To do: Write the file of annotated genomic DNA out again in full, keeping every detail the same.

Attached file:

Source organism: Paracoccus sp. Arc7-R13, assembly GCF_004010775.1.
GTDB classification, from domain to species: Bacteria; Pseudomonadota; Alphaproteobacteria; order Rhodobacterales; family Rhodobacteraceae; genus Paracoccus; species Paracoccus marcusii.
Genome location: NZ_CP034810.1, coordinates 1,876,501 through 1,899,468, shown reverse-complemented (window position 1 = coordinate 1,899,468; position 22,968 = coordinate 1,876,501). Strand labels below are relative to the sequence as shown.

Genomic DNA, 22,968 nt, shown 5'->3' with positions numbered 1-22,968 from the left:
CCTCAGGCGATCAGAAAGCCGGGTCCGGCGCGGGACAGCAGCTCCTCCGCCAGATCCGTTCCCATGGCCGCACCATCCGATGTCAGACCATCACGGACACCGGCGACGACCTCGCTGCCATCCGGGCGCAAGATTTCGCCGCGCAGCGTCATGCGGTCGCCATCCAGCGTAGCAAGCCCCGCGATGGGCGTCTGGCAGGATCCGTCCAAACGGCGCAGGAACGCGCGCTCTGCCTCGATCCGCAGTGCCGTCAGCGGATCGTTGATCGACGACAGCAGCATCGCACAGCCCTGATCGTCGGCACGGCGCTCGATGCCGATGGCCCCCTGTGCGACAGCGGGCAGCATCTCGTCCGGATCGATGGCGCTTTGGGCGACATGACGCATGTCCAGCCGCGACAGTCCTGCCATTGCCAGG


Source organism: Paracoccus sp. Arc7-R13, assembly GCF_004010775.1.
GTDB classification, from domain to species: Bacteria; Pseudomonadota; Alphaproteobacteria; order Rhodobacterales; family Rhodobacteraceae; genus Paracoccus; species Paracoccus marcusii.
Genome location: NZ_CP034810.1, coordinates 1,876,501 through 1,899,468, shown reverse-complemented (window position 1 = coordinate 1,899,468; position 22,968 = coordinate 1,876,501). Strand labels below are relative to the sequence as shown.

Genomic DNA, 22,968 nt, shown 5'->3' with positions numbered 1-22,968 from the left:
CCTCAGGCGATCAGAAAGCCGGGTCCGGCGCGGGACAGCAGCTCCTCCGCCAGATCCGTTCCCATGGCCGCACCATCCGATGTCAGACCATCACGGACACCGGCGACGACCTCGCTGCCATCCGGGCGCAAGATTTCGCCGCGCAGCGTCATGCGGTCGCCATCCAGCGTAGCAAGCCCCGCGATGGGCGTCTGGCAGGATCCGTCCAAACGGCGCAGGAACGCGCGCTCTGCCTCGATCCGCAGTGCCGTCAGCGGATCGTTGATCGACGACAGCAGCATCGCACAGCCCTGATCGTCGGCACGGCGCTCGATGCCGATGGCCCCCTGTGCGACAGCGGGCAGCATCTCGTCCGGATCGATGGCGCTTTGGGCGACATGACGCATGTCCAGCCGCGACAGTCCTGCCATTGCCAGG